I had forgotten how much I loved this album when it came out. It’s been a while since I listened to it but it still sounds great. I remembered thinking Around the Fur was the album that blew me away but it proved to be White Pony. I have the “limited edition” red cover for whatever that’s worth (not much really, although I did get a bonus song). This album really explores their more alternative side, with quiet guitars and very non-metal sounding songs including some trip-hop drums on a track. But there are three or four really heavy songs showing they’re not giving up their heavy roots by any means. It’s a really accomplished and complex album and is definitely a high point in alt-rock.
The album starts with “Fieticeira” which has a cool alt guitar sound (Stephen Carpenter really displays an amazing range on this album) and some lurching verses. The choruses get big and loud (in the way that the Foo Fighters do now), although there is a weird noisy section that keeps it from being a totally polished track. “Digital Bath” is a dark creepy song where the guitars are nearly as menacing as Chino Moreno’s whispered voice. The drums are actually the loudest instrument and you can hear how intricate the Deftones drumming can be. I haven’t mentioned the other members in the other two write ups and shame on me. Abe Cunningham’s drumming is great–far beyond most metal drummers. But when the bridge kicks in the song lifts up and by the chorus it’s a big vocalled song. “Elite” shows that the Deftones haven’t given up their heavy side–it’s a loud screaming distorted fast thrasher. It never lets up and by the end the voice is distorted almost beyond human sounds. “RX Bath” is one of my favorite songs on the disc. It’s slow but with a cool slinky bass (Chi Cheng, always outstanding). “Street Carp” is a short song–with loud guitars for the verses and a creepy slow chorus that I’ve always loved: “Here’s my new address…six six four oh I forget.”
“Teenager” is the biggest surprise it has a slow acoustic guitars and a kind of trip hop drum beat with glitchy effects. It’s followed by “Knife Party” a song that opens with flanged guitars until the big chords crash in. It’s probably their most commercial sounding song yet, except when after the second chorus Rodleen Getsic starts singing a wild vocal solo (like a crazed version of Pink Floyd’s “Great Gig in the Sky”), some of the notes she hits are inhuman. “Korea” returns to the heavy dropped D sound with big noisy guitars and screams. It’s one of their mist abrasive tracks.
“Passenger” is one of two songs that’s over 6 minutes long. It’s a duet with Maynard from Tool–it’s unusual how their voices are so similar They don’t sound alike but they have that same wavery tenor and vulnerability It’s a perfect match. “Change (In the House of Flies)” starts as a slow slinky song with a big chorus (and a great chorus of Ah ahs which somehow make the song seem even more claustrophobic. It proves to be surprisingly catchy. “Pink Maggit” ends the disc proper with a beautifully, agonizingly slow guitar and vocal intro–the guitars are buzzy and slow and sound almost out of tune (but aren’t). Chino’s voice strains itself before the song proper starts. I love songs like this when the chorus does one thing and the vocals play a slightly different melody (as if he;s singing a minor note and the guitars are playing a major note), it’s very cool and a little spine tingly. At seven minutes this is a wonderfully claustrophobic alt rocker. The album ends with what sounds like a heart beat (again, another Pink Floyd nod).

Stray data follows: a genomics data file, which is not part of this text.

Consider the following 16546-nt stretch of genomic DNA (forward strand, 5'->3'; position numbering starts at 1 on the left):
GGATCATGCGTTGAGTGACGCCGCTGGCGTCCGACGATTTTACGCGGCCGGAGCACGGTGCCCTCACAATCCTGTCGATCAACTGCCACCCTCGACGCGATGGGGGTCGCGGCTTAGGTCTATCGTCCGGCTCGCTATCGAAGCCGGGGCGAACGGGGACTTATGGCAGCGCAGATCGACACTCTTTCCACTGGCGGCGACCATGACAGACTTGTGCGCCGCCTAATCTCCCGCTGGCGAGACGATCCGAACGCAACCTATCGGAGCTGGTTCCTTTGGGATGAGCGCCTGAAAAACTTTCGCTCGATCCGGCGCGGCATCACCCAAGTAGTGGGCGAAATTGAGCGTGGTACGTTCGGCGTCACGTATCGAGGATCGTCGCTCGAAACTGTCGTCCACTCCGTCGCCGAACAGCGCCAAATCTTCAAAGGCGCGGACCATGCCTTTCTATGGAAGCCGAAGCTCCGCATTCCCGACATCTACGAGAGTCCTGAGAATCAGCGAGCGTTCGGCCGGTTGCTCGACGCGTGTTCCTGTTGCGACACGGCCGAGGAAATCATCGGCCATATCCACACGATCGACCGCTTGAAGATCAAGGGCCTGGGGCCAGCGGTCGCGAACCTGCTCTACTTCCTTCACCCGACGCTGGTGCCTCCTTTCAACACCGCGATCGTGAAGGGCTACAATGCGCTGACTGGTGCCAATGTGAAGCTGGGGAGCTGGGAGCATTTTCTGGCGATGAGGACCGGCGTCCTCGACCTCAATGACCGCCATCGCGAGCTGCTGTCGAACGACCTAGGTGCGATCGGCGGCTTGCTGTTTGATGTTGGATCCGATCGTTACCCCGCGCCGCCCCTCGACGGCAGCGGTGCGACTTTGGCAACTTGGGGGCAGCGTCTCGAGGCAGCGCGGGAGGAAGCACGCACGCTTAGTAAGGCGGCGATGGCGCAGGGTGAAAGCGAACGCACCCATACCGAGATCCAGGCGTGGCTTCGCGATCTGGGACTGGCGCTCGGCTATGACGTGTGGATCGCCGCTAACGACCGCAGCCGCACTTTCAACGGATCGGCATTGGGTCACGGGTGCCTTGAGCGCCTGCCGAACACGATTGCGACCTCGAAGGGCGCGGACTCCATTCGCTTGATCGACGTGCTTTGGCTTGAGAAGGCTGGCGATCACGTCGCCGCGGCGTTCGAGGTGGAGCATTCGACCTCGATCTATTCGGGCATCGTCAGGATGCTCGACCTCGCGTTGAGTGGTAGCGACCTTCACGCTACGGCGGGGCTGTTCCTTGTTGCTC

The red version has a bonus track called “The Boy’s Republic,” a big heavy song that encapsulates a lot of the album down into one track–the great vocal/guitar interplay, swelling chorus and interesting interplay of the instruments. Even though it’s clearly a bonus song (you don’t have a song that ends with a slow heartbeat and not have it actually end your album), it fits in perfectly with the set and is a real treat.
Even though this album is 13 years old it still sounds fresh and amazing. It really is a masterpiece.
[READ: February 25, 2013] “So Who Could I Tell the Story To”
According to Harper’s this is an excerpt from City of Angels: Or, the Overcoat of Dr. Freud. It was translated by Damion Searls.
The excerpt begins in the middle of a question: “–the story that now needed to be told, even though it wasn’t a story at all?” A very strange opening to be sure, and not as compelling as one might want. And that was how I felt about this whole thing. I wanted to be more excited by it but I never was.
There was something confusing about the whole setup. The narrator is talking to Francesco. But the narrator is talking about and apparently to “you.” So there are lots of you’s floating around but we also know she’s talking to someone. And while it’s all about clandestine behavior, the whole proceeding was confusing.
The narrator shows Francesco a fax with her name and the initials IM: informal collaborator (an automatically guilty sentence . And she tells the story (again, about you) to Francesco. Now I got confused as to who the you was (and I may have tried harder if I was more interested). On a second read, it made a bit more sense, but was still very convoluted, with both “you” and the narrator doing the same steps in the government office to retrieve information about who was spying on them.
By the end I just didn’t care. However, the final paragraph in which the narrator explains why she can now talk about this important piece of paper was kind of interesting. But it in no way makes me want to read the rest of the story. I don’t know if this excerpt does the story injustice or if maybe with a little more information the excerpt would be compelling but as it stood it was a lot of intrigue but not covering up anything I wanted to see.